After our brief unguided tour, Steve and I drove back to the freeway, checked into a room, took a short nap and enjoyed a prime rib dinner at the restaurant across from the hotel. We arrived back at Indian Hill around 7PM, just as the club members were arriving. We were greeted by the observatory chairman and given a tour of the facility. As the roll off roof was opened, a startled bat began flying around the inside of the building. Coexisting with the local wildlife is a small price to pay for an observatory far from city lights. Folding chairs were set up in a clearing next to the building and the meeting (pictured at left) was held in the open air under the setting sun.

It was interesting to note the similarities between topics of discussion at their meeting and our meetings. There were reports of the auroral display of August 12, which coincided with an active display of Perseid meteors. They talked about their recent decision to distribute their newsletter electronically to save on postage just as we did at the beginning of this year. They discussed observing targets for the month and maintenance of the club observatory. I found the discussion on choice of herbicides to kill the invading poison ivy particularly interesting. Thankfully, that is a problem we don't have!

As darkness settled in, the meeting was adjourned and we headed down the slope to the observing field to set up our scopes. There were some openings between the clouds, but the sky was very hazy and conditions on the ground were getting wetter and wetter. Fog from the pond nearby settled heavily over our position. We didn't manage to do any observing but Steve got a chance to talk with many of the CVAS members who had built and use large Dobs. I had a chance to share some variable star observing tips and stories with a few of the members. We gave up and went back to the hotel around midnight.

Even though the observing session was a bust for us, we resolved to try again some time in the near future. The Cleveland area has the Rock and Roll Hall of Fame, a science museum, Cleveland Botanical Gardens, a zoo and many other things to see and do, so we may take the wives next time and make a long weekend of it.

The next morning in the hotel as I awoke Steve asked. "Are you awake?"

"Yeah, and I'm hungry, too". The drive home would only take four hours, but first...breakfast!

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astro chatter Astro Chatter, continued

that moon. It's indirect evidence, of course, but no one has been able to explain the signals makeup any other way. She says the ice layer could be between 0.5 and six miles thick, with the liquid water beneath, up to four miles deep. Future NASA spacecraft will be studying Europa with more advanced magnetic detectors, to verify and enhance her results.

Our software library has grown with the addition of a new program called SATELLITE TRACKER. It's another tracking program with a special twist. The program will interface to an LX200 and actually automatically track a chosen satellite. If your LX200 system can't keep up with the satellite, it will "leapfrog" to the next part of the sky to let the satellite drift through the field. This one sounds pretty good. I'd like to see it in operation myself.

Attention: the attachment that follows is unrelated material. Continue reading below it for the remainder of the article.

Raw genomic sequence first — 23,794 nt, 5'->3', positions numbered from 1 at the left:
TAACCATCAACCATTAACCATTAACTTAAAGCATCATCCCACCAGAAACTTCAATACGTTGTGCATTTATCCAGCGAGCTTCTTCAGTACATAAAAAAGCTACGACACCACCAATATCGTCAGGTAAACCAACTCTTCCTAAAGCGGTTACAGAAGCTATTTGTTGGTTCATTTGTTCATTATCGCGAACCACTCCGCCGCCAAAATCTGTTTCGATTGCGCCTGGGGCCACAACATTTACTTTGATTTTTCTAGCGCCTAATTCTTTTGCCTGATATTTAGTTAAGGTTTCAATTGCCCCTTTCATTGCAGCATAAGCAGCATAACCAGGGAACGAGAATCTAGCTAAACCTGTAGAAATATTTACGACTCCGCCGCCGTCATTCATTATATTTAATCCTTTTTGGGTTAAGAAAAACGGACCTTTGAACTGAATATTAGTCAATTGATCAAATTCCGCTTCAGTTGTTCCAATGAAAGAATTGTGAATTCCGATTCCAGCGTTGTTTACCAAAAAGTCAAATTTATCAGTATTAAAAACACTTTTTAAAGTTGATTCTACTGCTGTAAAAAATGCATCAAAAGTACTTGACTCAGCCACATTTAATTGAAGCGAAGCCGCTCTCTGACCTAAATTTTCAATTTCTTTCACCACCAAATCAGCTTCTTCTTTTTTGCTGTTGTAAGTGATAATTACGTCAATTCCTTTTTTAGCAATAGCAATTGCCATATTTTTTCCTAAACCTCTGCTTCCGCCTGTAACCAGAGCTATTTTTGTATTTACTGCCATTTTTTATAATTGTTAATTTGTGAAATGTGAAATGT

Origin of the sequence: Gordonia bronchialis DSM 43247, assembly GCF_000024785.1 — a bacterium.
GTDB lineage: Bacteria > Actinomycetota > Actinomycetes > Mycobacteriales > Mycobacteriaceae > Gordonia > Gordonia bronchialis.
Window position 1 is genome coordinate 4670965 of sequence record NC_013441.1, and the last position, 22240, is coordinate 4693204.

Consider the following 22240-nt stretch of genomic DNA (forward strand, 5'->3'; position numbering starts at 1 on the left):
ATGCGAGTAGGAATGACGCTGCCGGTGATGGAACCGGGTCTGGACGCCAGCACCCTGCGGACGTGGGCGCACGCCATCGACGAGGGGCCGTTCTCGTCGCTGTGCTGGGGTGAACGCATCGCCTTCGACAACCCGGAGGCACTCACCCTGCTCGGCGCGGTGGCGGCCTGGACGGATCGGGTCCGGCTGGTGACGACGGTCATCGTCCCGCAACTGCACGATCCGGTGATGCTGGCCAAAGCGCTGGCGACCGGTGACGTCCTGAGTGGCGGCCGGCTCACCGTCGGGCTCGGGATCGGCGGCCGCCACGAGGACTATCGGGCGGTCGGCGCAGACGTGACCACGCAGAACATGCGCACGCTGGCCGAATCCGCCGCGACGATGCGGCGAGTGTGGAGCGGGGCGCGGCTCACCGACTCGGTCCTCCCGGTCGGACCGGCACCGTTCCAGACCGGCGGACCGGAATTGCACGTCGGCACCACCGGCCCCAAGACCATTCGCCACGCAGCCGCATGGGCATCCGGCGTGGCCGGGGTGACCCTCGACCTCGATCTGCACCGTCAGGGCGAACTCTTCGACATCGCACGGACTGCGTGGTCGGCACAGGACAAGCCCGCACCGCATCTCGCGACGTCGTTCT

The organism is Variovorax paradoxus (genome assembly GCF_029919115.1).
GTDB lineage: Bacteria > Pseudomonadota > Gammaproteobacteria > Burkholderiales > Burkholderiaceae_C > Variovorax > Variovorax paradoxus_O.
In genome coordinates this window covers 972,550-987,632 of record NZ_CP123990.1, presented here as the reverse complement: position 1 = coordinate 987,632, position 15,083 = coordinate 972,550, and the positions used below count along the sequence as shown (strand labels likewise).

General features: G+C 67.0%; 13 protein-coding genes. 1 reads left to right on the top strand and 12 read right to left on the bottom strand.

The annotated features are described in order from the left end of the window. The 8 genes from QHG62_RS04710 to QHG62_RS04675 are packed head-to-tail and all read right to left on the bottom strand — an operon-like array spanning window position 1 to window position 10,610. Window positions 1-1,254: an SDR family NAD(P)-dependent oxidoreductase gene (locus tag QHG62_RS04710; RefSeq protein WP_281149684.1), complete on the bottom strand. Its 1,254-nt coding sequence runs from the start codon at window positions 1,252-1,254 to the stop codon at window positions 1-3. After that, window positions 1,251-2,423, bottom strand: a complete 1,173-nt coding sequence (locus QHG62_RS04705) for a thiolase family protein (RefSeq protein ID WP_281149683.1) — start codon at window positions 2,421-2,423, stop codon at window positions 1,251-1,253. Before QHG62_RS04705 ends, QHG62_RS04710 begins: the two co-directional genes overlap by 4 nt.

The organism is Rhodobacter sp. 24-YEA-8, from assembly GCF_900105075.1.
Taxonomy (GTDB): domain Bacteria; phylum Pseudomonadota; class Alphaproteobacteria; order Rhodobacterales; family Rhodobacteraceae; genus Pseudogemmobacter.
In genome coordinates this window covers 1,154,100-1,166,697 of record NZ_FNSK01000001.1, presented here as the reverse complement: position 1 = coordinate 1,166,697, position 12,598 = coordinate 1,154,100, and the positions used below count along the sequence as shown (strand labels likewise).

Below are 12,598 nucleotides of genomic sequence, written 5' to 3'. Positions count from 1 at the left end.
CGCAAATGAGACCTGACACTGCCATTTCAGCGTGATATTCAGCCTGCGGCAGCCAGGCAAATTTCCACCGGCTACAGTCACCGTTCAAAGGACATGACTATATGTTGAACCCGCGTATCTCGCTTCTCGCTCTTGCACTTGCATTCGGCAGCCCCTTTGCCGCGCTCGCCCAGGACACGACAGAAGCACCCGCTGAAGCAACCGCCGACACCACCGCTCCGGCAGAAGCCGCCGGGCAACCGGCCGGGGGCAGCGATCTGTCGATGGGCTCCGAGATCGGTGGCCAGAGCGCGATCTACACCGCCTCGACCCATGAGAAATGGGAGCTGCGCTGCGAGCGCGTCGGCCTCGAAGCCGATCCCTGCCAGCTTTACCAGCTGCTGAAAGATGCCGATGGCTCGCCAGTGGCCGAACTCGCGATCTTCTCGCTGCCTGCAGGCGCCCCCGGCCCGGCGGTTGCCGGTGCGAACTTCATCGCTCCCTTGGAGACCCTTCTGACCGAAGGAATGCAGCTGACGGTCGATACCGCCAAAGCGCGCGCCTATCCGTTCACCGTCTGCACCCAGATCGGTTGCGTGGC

Finally got to see Space Cowboys and found that the movie keeps you glued to your seat. There's a lot of tense action after the cowboys get into orbit. Before that happens, you might compare the constant griping and complaining to something that resembles "grumpy old men". It's worth everything you spend for the show, if you catch a matinee. Five stars, it's not, but I'd give it four. The ending (last minute or so) is kind of uncalled for, but I won't tell you about it. It should have stopped with Clint Eastwood and wife, gazing at the Moon. Tell me what you think after seeing it.

The September computer meeting (9-28) has been moved because Gary Gathen, our host, will be out of town. The meeting will be at my house, in Roseville, 15674 Flanagan, two blocks west of Groesbeck (M97), two blocks north of Common Road (12 1/2 mile road) starting at 8:00 pm. Look for the yellow porch light on the south side of the road, about eight or nine houses from Callahan. Call me at 810-776-9720 for further information. You can reach Gary at 248-543-3366 for further information about the October meeting. The October computer meeting will be on the 26th. Gary lives at 21 Elm Park in Pleasant Ridge. Three blocks south of I-696 and about half a block west of Woodward.

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Here Ye! Here Ye!, continued

and peasants (people without observing equipment) are welcome! We thank you all for your participation in years past and it is our hope you will join us once again in Fun, Food and Stars (weather permitting of course, this is still Michigan). To all astronomers who wish to assist the peasants in their enjoyment of this fine science you may contact court Astronomer John Kmiecik at westpark@mediaone.net. Once again, thank you all Astronomers. We hope to see you at this year's event.

George Korody adds: All astronomers and general public who will be bring observing equipment to the Eighth Annual Island Lake Star Party, must arrive early while there is still parking available at the pavilion parking area. Otherwise, there will be no place to park with equipment. Additional parking is one and two miles further down the park roadway. As was done last year, a free shuttle van service will be provided between the more distant parking areas and the star party area.

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New Members, continued

New Members for August 2000: W.A.S. Anniversaries for October 2000:
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Requesting Help, continued

of Dexter-Pinckney Rd. and North Territorial Rd.